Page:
Supreme Court Rules For Congress -- And Victims Of Iran-Sponsored Terrorism

The ruling means Iran's central bank must pay terror claims.
The Supreme Court ruled that a law that directed a specific result in favor of victims of Iran-sponsored terrorism does
The Supreme Court ruled that a law that directed a specific result in favor of victims of Iran-sponsored terrorism does not violate the Constitution.

WASHINGTON -- For a moment Wednesday, the three branches of the federal government seemed to line up in perfect harmony -- if only to show their support for victims of Iran-sponsored terrorism.

In a case that stood to alter the rules for the separation of powers, the U.S. Supreme Court ruled that President Barack Obama and Congress did not violate the Constitution when they passed a law favoring more than 1,000 victims and survivors of the Beirut barracks bombing and other terror plots linked to the Iranian government.

The statute, known as the Iran Threat Reduction and Syria Human Rights Act of 2012, was described by the justices as "unusual." It essentially directed courts to award billions in assets held by Iran in a U.S. bank to the victims, which years earlier had won court judgments for their pain and suffering.

Bank Markazi, Iran's central bank, sued to invalidate the law, complaining that the president and Congress overstepped their constitutional roles in telling courts how to rule "in connection with specific litigation" -- that is, the cases the victims originally brought against the Iranian government.

In a 6-to-2 decision authored by Justice Ruth Bader Ginsburg, the Supreme Court ruled for the victims -- and in the process, for its co-equal branches of government, which it said did not "transgress constraints" the Constitution placed on them.

"Congress acted comfortably within the political branches’ authority over foreign sovereign immunity and foreign-state assets," Ginsburg wrote in the Bank Markazi v. Peterson decision.

Ginsburg, looking to history and centuries-old precedents that asserted courts' independence from the political branches, noted there aren't many "restrictions" the Constitution places on lawmakers' ability to pass "retroactive legislation." Outside of those, almost anything goes.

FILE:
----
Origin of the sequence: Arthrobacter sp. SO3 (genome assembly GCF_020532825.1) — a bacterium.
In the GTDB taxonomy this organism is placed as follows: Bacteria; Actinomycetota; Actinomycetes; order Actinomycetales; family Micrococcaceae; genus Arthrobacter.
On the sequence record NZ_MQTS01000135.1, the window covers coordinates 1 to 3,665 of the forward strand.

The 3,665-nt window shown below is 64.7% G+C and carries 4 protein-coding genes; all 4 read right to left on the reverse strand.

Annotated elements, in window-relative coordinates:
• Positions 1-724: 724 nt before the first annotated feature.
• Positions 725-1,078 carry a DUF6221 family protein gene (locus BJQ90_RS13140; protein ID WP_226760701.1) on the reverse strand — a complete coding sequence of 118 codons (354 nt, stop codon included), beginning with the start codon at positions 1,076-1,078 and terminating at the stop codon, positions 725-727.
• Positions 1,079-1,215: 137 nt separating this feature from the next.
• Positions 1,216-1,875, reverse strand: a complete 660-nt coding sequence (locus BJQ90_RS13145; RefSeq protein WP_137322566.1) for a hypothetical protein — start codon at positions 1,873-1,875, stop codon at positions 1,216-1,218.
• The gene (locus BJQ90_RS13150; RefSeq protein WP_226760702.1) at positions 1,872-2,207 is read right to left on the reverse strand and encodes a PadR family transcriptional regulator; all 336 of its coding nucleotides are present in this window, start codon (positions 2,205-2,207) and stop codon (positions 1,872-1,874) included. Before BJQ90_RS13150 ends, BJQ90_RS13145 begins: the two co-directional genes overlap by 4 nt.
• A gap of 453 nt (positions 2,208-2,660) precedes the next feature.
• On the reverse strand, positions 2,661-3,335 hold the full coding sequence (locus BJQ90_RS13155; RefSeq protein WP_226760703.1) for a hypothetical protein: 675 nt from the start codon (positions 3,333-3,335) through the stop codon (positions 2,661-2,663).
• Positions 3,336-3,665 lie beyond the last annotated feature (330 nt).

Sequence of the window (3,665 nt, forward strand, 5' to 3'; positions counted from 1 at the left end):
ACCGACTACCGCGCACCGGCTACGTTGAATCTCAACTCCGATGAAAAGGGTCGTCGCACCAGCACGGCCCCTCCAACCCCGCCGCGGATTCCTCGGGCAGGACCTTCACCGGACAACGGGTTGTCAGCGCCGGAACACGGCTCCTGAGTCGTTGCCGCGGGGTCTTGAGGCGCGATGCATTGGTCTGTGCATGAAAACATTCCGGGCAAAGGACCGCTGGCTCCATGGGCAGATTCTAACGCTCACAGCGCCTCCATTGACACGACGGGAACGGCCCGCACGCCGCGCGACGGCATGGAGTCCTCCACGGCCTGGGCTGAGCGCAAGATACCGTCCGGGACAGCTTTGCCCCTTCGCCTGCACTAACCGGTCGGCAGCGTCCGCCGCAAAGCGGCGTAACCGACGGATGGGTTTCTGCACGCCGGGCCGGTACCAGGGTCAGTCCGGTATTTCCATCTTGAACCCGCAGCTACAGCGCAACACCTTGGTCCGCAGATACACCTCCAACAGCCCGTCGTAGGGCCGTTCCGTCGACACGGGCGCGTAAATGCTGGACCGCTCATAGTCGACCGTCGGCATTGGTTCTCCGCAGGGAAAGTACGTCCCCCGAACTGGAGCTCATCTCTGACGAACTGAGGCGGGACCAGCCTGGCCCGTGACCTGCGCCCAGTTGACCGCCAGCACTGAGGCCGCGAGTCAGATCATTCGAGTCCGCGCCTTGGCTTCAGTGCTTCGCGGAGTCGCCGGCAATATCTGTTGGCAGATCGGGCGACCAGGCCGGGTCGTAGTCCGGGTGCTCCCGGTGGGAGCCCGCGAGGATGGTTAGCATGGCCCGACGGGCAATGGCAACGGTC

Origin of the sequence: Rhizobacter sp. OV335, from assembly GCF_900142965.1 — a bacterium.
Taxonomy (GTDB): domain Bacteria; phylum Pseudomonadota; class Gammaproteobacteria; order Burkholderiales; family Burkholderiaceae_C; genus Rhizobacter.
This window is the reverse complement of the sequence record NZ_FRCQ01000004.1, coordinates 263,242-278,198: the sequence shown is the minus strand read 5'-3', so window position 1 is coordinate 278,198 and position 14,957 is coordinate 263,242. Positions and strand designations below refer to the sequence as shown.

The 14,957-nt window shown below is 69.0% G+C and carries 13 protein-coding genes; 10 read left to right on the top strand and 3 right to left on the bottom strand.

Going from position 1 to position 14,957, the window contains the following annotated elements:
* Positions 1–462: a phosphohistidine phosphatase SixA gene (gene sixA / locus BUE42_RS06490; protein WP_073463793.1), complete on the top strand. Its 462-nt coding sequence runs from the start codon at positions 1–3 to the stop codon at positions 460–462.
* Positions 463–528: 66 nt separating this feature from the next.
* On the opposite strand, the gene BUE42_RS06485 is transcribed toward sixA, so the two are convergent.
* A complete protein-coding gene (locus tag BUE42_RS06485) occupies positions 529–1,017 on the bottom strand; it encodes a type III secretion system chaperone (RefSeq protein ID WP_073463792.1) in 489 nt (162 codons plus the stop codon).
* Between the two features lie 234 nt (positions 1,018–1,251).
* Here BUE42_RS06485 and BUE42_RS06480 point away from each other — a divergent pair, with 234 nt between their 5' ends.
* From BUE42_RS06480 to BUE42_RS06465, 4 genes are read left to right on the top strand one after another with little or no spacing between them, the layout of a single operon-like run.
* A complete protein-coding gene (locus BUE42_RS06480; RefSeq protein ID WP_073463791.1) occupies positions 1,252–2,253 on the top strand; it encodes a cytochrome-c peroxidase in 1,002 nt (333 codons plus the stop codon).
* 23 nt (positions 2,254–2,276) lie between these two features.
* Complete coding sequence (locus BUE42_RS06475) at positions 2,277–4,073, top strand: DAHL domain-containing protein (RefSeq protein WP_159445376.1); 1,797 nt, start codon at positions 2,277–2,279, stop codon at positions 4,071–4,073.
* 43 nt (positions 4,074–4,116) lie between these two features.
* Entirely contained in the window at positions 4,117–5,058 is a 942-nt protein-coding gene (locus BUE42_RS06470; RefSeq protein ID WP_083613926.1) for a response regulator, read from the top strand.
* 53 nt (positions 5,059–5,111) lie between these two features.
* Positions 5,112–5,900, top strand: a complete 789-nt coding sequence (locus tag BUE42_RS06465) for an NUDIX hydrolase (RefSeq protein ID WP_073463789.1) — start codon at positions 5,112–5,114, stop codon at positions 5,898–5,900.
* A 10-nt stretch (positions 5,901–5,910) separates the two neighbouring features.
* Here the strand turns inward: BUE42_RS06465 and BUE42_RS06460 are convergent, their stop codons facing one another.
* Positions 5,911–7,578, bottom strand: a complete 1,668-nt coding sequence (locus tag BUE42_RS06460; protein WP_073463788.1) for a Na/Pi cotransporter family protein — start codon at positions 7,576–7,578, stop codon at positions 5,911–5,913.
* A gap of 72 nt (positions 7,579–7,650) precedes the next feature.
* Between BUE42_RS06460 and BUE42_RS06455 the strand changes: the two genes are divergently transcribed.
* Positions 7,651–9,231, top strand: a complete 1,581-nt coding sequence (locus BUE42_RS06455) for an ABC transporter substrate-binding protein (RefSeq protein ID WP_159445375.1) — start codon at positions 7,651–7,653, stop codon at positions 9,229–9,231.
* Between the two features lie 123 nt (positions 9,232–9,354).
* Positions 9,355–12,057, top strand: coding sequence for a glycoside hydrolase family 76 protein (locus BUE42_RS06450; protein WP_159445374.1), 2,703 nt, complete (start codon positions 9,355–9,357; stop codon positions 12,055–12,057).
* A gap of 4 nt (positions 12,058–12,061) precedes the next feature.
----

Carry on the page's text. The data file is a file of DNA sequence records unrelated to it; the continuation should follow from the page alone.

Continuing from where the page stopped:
"So yes ... Congress may indeed direct courts to apply newly enacted, outcome-altering legislation in pending civil cases," Ginsburg wrote. She added that victims had prevailed handily on the merits of their individual cases before Congress and the president enacted the law.

The law, Ginsburg explained, merely "serves to facilitate their ability to collect amounts due to them from assets of the judgment debtor" -- Iran's central bank. She wrote that the law was a "necessary and proper" exercise of the political branches' power over foreign affairs.

Chief Justice John Roberts, who during oral arguments appeared poised to play a pivotal role in the case, was outnumbered and relegated to a minority with only Justice Sonia Sotomayor.

Sounding more or less resigned, Roberts appeared concerned the ruling would give Congress a kind of absolute power over the federal court system.

"Hereafter, with this Court’s seal of approval, Congress can unabashedly pick the winners and losers in particular pending cases," Roberts wrote. "Today’s decision will indeed become a blueprint for extensive expansion of the legislative power at the Judiciary’s expense."

Then came this kicker -- a line with a nod to James Madison in "The Federalist": The ruling will feed "Congress’s tendency to extend the sphere of its activity and draw all power into its impetuous vortex," Roberts said.

There may be some truth to that.